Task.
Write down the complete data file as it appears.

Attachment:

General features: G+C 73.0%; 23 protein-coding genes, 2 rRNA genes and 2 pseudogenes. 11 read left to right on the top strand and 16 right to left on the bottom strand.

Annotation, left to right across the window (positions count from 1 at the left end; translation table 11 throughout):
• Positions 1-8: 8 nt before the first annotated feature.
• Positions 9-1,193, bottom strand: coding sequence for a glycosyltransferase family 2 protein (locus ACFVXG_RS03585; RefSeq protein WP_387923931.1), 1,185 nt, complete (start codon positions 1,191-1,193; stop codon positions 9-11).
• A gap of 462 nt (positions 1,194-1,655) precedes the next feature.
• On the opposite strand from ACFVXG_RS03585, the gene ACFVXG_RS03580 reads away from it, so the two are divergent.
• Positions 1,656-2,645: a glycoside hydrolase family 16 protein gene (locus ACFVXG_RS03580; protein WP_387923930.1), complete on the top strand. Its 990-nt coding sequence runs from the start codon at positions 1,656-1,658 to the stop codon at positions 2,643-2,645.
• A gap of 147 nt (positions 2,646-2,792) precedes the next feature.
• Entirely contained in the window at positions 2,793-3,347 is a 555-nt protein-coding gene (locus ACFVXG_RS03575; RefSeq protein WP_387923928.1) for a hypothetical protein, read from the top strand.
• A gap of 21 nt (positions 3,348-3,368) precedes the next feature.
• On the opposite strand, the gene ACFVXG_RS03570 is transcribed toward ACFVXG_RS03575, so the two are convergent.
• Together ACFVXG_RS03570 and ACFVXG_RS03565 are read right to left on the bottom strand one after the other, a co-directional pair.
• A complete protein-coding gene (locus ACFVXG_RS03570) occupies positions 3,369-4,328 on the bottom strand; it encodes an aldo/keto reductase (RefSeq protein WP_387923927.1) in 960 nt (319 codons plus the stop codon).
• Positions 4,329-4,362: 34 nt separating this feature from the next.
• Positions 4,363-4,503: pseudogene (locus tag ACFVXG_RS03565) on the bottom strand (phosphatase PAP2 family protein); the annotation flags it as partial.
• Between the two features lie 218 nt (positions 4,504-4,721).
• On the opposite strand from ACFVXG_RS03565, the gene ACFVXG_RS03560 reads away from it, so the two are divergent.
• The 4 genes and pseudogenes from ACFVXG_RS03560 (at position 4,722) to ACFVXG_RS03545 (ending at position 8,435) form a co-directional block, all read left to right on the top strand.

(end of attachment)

General features: G+C 73.0%; 23 protein-coding genes, 2 rRNA genes and 2 pseudogenes. 11 read left to right on the top strand and 16 right to left on the bottom strand.

Annotation, left to right across the window (positions count from 1 at the left end; translation table 11 throughout):
• Positions 1-8: 8 nt before the first annotated feature.
• Positions 9-1,193, bottom strand: coding sequence for a glycosyltransferase family 2 protein (locus ACFVXG_RS03585; RefSeq protein WP_387923931.1), 1,185 nt, complete (start codon positions 1,191-1,193; stop codon positions 9-11).
• A gap of 462 nt (positions 1,194-1,655) precedes the next feature.
• On the opposite strand from ACFVXG_RS03585, the gene ACFVXG_RS03580 reads away from it, so the two are divergent.
• Positions 1,656-2,645: a glycoside hydrolase family 16 protein gene (locus ACFVXG_RS03580; protein WP_387923930.1), complete on the top strand. Its 990-nt coding sequence runs from the start codon at positions 1,656-1,658 to the stop codon at positions 2,643-2,645.
• A gap of 147 nt (positions 2,646-2,792) precedes the next feature.
• Entirely contained in the window at positions 2,793-3,347 is a 555-nt protein-coding gene (locus ACFVXG_RS03575; RefSeq protein WP_387923928.1) for a hypothetical protein, read from the top strand.
• A gap of 21 nt (positions 3,348-3,368) precedes the next feature.
• On the opposite strand, the gene ACFVXG_RS03570 is transcribed toward ACFVXG_RS03575, so the two are convergent.
• Together ACFVXG_RS03570 and ACFVXG_RS03565 are read right to left on the bottom strand one after the other, a co-directional pair.
• A complete protein-coding gene (locus ACFVXG_RS03570) occupies positions 3,369-4,328 on the bottom strand; it encodes an aldo/keto reductase (RefSeq protein WP_387923927.1) in 960 nt (319 codons plus the stop codon).
• Positions 4,329-4,362: 34 nt separating this feature from the next.
• Positions 4,363-4,503: pseudogene (locus tag ACFVXG_RS03565) on the bottom strand (phosphatase PAP2 family protein); the annotation flags it as partial.
• Between the two features lie 218 nt (positions 4,504-4,721).
• On the opposite strand from ACFVXG_RS03565, the gene ACFVXG_RS03560 reads away from it, so the two are divergent.
• The 4 genes and pseudogenes from ACFVXG_RS03560 (at position 4,722) to ACFVXG_RS03545 (ending at position 8,435) form a co-directional block, all read left to right on the top strand.